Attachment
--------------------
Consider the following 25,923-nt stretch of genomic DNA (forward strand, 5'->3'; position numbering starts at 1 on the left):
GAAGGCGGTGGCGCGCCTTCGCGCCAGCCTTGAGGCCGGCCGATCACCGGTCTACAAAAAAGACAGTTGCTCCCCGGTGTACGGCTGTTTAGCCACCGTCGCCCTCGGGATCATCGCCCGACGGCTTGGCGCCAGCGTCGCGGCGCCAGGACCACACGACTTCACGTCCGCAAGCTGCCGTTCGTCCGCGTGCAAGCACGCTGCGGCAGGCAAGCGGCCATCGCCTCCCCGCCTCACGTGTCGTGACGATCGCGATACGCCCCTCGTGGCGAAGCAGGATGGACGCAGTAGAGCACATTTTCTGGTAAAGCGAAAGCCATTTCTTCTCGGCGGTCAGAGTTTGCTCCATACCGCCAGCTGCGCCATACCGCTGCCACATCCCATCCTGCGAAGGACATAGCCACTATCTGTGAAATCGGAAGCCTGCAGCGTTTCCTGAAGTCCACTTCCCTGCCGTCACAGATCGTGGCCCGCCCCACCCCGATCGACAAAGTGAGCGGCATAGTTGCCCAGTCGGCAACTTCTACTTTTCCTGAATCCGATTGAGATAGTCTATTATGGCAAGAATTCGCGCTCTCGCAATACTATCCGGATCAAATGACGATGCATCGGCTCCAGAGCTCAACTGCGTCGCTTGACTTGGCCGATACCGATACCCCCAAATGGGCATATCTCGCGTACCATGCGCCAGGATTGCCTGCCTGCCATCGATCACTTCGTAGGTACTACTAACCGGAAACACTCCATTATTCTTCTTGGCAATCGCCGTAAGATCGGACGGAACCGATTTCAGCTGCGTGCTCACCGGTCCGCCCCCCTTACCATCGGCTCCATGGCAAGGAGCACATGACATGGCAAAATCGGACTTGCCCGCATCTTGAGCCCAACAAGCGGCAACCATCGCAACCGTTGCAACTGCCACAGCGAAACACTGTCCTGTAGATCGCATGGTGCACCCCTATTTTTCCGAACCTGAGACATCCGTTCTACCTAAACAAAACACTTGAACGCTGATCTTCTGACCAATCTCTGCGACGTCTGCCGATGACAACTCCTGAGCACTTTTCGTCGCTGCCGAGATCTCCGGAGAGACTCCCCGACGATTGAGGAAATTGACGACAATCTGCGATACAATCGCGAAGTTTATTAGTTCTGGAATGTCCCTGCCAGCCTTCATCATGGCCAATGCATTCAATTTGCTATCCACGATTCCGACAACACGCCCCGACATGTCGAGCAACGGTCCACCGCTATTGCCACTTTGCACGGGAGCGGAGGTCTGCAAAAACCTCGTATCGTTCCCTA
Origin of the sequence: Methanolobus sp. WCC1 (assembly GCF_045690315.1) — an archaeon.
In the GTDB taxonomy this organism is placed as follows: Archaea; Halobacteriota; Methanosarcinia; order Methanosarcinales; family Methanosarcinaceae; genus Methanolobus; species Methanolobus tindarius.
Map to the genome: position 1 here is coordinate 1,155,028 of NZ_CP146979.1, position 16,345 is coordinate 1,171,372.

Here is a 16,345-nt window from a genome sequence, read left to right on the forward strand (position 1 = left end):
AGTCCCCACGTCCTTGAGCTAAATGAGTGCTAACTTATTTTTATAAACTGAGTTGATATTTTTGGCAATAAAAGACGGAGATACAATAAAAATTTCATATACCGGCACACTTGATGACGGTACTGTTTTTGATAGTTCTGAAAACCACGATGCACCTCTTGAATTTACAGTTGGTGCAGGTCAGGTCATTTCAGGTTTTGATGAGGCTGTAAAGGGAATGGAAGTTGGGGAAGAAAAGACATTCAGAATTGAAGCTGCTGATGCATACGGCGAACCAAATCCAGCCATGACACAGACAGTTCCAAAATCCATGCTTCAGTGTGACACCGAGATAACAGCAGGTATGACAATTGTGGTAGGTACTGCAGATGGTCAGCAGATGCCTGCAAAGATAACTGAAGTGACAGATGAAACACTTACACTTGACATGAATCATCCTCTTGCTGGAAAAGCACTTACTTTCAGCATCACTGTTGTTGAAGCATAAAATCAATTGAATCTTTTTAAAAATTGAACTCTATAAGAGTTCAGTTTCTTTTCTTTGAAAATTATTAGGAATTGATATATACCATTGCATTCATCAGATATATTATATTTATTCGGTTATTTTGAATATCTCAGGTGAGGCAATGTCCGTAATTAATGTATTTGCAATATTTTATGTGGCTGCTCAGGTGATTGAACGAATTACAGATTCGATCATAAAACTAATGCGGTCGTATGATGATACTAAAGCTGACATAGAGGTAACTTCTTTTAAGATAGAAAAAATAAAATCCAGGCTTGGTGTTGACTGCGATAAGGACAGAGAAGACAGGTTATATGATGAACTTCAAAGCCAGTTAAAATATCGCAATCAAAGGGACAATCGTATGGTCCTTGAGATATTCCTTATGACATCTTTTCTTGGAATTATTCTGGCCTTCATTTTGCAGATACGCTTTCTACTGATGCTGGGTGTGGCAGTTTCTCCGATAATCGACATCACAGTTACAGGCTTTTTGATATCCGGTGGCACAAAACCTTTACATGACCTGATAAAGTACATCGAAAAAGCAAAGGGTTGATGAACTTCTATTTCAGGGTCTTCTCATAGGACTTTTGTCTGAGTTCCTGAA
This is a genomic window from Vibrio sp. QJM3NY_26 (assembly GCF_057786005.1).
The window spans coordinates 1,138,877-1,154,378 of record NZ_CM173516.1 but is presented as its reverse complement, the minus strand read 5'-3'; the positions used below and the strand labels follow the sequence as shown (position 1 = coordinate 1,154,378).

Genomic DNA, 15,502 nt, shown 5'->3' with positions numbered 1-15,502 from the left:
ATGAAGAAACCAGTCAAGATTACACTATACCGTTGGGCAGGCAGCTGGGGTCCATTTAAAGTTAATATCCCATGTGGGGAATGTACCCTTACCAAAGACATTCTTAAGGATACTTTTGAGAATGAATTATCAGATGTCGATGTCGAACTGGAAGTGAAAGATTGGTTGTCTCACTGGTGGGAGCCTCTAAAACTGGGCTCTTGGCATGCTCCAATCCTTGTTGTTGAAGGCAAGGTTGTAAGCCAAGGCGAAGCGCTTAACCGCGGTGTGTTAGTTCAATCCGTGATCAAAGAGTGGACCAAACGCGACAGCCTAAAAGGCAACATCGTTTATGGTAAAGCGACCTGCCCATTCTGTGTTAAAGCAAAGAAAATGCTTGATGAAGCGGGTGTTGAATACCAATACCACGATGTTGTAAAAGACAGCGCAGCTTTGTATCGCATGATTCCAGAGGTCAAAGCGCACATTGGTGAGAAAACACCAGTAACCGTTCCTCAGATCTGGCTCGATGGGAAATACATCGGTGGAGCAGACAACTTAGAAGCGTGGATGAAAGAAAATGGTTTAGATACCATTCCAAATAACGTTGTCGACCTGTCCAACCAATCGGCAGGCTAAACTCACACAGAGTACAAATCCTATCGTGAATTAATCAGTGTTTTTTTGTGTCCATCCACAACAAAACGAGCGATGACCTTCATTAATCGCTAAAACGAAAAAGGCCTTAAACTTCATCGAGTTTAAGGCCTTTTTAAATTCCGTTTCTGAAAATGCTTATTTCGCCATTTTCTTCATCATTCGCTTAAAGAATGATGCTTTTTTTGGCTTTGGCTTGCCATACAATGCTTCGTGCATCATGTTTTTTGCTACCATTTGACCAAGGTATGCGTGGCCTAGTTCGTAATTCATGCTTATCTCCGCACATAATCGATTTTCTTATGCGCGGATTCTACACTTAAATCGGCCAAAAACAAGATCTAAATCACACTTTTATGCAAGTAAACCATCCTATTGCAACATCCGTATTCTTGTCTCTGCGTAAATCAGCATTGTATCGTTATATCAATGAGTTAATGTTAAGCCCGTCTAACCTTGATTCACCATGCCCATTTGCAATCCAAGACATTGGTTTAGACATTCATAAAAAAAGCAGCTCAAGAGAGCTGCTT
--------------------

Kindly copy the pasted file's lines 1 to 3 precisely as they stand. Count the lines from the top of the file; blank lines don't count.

Consider the following 25,923-nt stretch of genomic DNA (forward strand, 5'->3'; position numbering starts at 1 on the left):
GAAGGCGGTGGCGCGCCTTCGCGCCAGCCTTGAGGCCGGCCGATCACCGGTCTACAAAAAAGACAGTTGCTCCCCGGTGTACGGCTGTTTAGCCACCGTCGCCCTCGGGATCATCGCCCGACGGCTTGGCGCCAGCGTCGCGGCGCCAGGACCACACGACTTCACGTCCGCAAGCTGCCGTTCGTCCGCGTGCAAGCACGCTGCGGCAGGCAAGCGGCCATCGCCTCCCCGCCTCACGTGTCGTGACGATCGCGATACGCCCCTCGTGGCGAAGCAGGATGGACGCAGTAGAGCACATTTTCTGGTAAAGCGAAAGCCATTTCTTCTCGGCGGTCAGAGTTTGCTCCATACCGCCAGCTGCGCCATACCGCTGCCACATCCCATCCTGCGAAGGACATAGCCACTATCTGTGAAATCGGAAGCCTGCAGCGTTTCCTGAAGTCCACTTCCCTGCCGTCACAGATCGTGGCCCGCCCCACCCCGATCGACAAAGTGAGCGGCATAGTTGCCCAGTCGGCAACTTCTACTTTTCCTGAATCCGATTGAGATAGTCTATTATGGCAAGAATTCGCGCTCTCGCAATACTATCCGGATCAAATGACGATGCATCGGCTCCAGAGCTCAACTGCGTCGCTTGACTTGGCCGATACCGATACCCCCAAATGGGCATATCTCGCGTACCATGCGCCAGGATTGCCTGCCTGCCATCGATCACTTCGTAGGTACTACTAACCGGAAACACTCCATTATTCTTCTTGGCAATCGCCGTAAGATCGGACGGAACCGATTTCAGCTGCGTGCTCACCGGTCCGCCCCCCTTACCATCGGCTCCATGGCAAGGAGCACATGACATGGCAAAATCGGACTTGCCCGCATCTTGAGCCCAACAAGCGGCAACCATCGCAACCGTTGCAACTGCCACAGCGAAACACTGTCCTGTAGATCGCATGGTGCACCCCTATTTTTCCGAACCTGAGACATCCGTTCTACCTAAACAAAACACTTGAACGCTGATCTTCTGACCAATCTCTGCGACGTCTGCCGATGACAACTCCTGAGCACTTTTCGTCGCTGCCGAGATCTCCGGAGAGACTCCCCGACGATTGAGGAAATTGACGACAATCTGCGATACAATCGCGAAGTTTATTAGTTCTGGAATGTCCCTGCCAGCCTTCATCATGGCCAATGCATTCAATTTGCTATCCACGATTCCGACAACACGCCCCGACATGTCGAGCAACGGTCCACCGCTATTGCCACTTTGCACGGGAGCGGAGGTCTGCAAAAACCTCGTATCGTTCCCTA
Origin of the sequence: Methanolobus sp. WCC1 (assembly GCF_045690315.1) — an archaeon.